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Zanou, N. Mitochondria in Exercise-Induced Neuroprotection. Encyclopedia. Available online: (accessed on 30 November 2023).
Zanou N. Mitochondria in Exercise-Induced Neuroprotection. Encyclopedia. Available at: Accessed November 30, 2023.
Zanou, Nadege. "Mitochondria in Exercise-Induced Neuroprotection" Encyclopedia, (accessed November 30, 2023).
Zanou, N.(2021, June 23). Mitochondria in Exercise-Induced Neuroprotection. In Encyclopedia.
Zanou, Nadege. "Mitochondria in Exercise-Induced Neuroprotection." Encyclopedia. Web. 23 June, 2021.
Mitochondria in Exercise-Induced Neuroprotection

Regular exercise is associated with pronounced health benefits. The molecular processes involved in physiological adaptations to exercise are best understood in skeletal muscle. Enhanced mitochondrial functions in muscle are central to exercise-induced adaptations. However, regular exercise also benefits the brain and is a major protective factor against neurodegenerative diseases, such as the most common age-related form of dementia, Alzheimer’s disease, or the most common neurodegenerative motor disorder, Parkinson’s disease. 

muscle exercise brain mitochondria myokines neurodegeneration neuroprtection Alzheimer disease

1. Introduction

The umbrella term “neurodegenerative disease” refers to the progressive pathological loss of neurons in specific neuronal circuits. Examples are Huntington’s disease, amyotrophic lateral sclerosis, spinocerebellar ataxia, and Alzheimer’s (AD) and Parkinson’s diseases (PD).

Currently no treatment strategies that modify the disease course of AD or PD exist, and symptomatic treatments are limited, in particular for AD. Lifestyle factors, notably including physical activity and exercise, however, are major factors in modulating the risk of developing these neurodegenerative diseases [1][2][3]. Exercise is defined as planned, structured, and repetitive physical activity that is performed with the objective to improve or maintain physical fitness [4]. An important aspect of both general physical activity and exercise is the activation and training of skeletal muscles, which is associated with enhanced mitochondrial function. Regular endurance exercise improves cardiorespiratory fitness and skeletal muscle function and has well-documented health effects, including reduced all-cause mortality [5]. It furthermore importantly influences mitochondrial health [6][7].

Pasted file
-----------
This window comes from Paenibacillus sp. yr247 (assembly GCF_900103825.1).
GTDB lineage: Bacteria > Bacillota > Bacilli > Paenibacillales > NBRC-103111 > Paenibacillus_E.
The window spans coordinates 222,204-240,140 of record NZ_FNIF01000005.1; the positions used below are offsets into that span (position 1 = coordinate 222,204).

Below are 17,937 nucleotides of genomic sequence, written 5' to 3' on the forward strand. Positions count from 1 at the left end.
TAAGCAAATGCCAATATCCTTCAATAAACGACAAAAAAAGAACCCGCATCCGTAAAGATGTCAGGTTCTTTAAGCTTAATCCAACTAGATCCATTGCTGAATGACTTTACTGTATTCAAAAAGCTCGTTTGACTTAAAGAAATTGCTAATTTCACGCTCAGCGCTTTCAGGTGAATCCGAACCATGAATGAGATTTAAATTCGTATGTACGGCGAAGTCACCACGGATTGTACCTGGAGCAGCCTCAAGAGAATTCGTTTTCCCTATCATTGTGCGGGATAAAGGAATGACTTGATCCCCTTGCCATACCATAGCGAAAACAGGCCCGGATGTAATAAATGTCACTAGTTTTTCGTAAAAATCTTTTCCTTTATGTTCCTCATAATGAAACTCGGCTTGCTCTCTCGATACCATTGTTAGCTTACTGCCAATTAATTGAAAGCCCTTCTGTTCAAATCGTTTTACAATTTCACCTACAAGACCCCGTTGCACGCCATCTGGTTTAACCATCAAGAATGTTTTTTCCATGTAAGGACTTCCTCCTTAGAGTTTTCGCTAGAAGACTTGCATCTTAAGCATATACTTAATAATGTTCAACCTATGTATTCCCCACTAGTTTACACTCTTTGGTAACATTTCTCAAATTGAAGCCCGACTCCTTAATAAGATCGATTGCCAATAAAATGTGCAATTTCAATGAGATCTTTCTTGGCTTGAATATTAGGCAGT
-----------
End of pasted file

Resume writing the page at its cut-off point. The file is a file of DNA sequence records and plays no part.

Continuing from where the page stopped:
2. Mitochondrial Dysfunction in Neurodegenerative Diseases

2.1. Mitochondrial Respiration and Energy Provision

The brain has high energy requirements for which it mostly relies on oxidative energy metabolism [8]. It therefore critically depends on continuous adequate oxygen and substrate supplies. Mitochondrial oxidative phosphorylation (OXPHOS) is the most important energy-providing process in the brain. OXPHOS consists of the electron transport system (mitochondrial complexes I–IV) that establishes a proton gradient across the inner mitochondrial membrane. The resulting mitochondrial membrane potential is used by the second OXPHOS component, the phosphorylation system, to generate and transport ATP. Dysfunction of distinct complexes of the respiratory chain traditionally have been linked to different neurodegenerative diseases. Thus, for example complex I dysfunction has been attributed a prominent role in PD pathogenesis [9], complex IV in AD [9], and complex II in Huntington’s disease [10][11].

2.2. Mitochondrial ROS and Oxidative Stress

Supraphysiological high mitochondrial ROS levels result in the oxidative damage of multiple biomolecules, such as DNA, lipids, and proteins. This impairs cellular processes, such as the maintenance of membrane potential, trans-membrane transport, proteostasis, and enzyme activities, and is also implicated in the pathogenesis of many diseases [12][13]. Oxidative stress is a core mechanism in neurodegenerative disease pathogenesis [14]. This is reflected, for example, by increased levels of oxidative modifications in the substantia nigra of PD patients [15] and oxidative stress as an early pathological process in AD [16].

2.3. Mitochondrial Biogenesis

The increase of mitochondrial mass from pre-existing mitochondria (mitochondrial biogenesis) is controlled by numerous pathways and revolves around the cotranscriptional factor peroxisome-proliferator-activated receptor γ coactivator-1α (PGC-1α) and other molecules [17][18]. The PGC-1α-mediated activation of mitochondrial transcription factor A induces mitochondrial growth and division to generate new mitochondria [19]. An important regulator of mitochondrial biogenesis is the exercise-inducible PGC-1α activator AMP-activated protein kinase (AMPK) [19].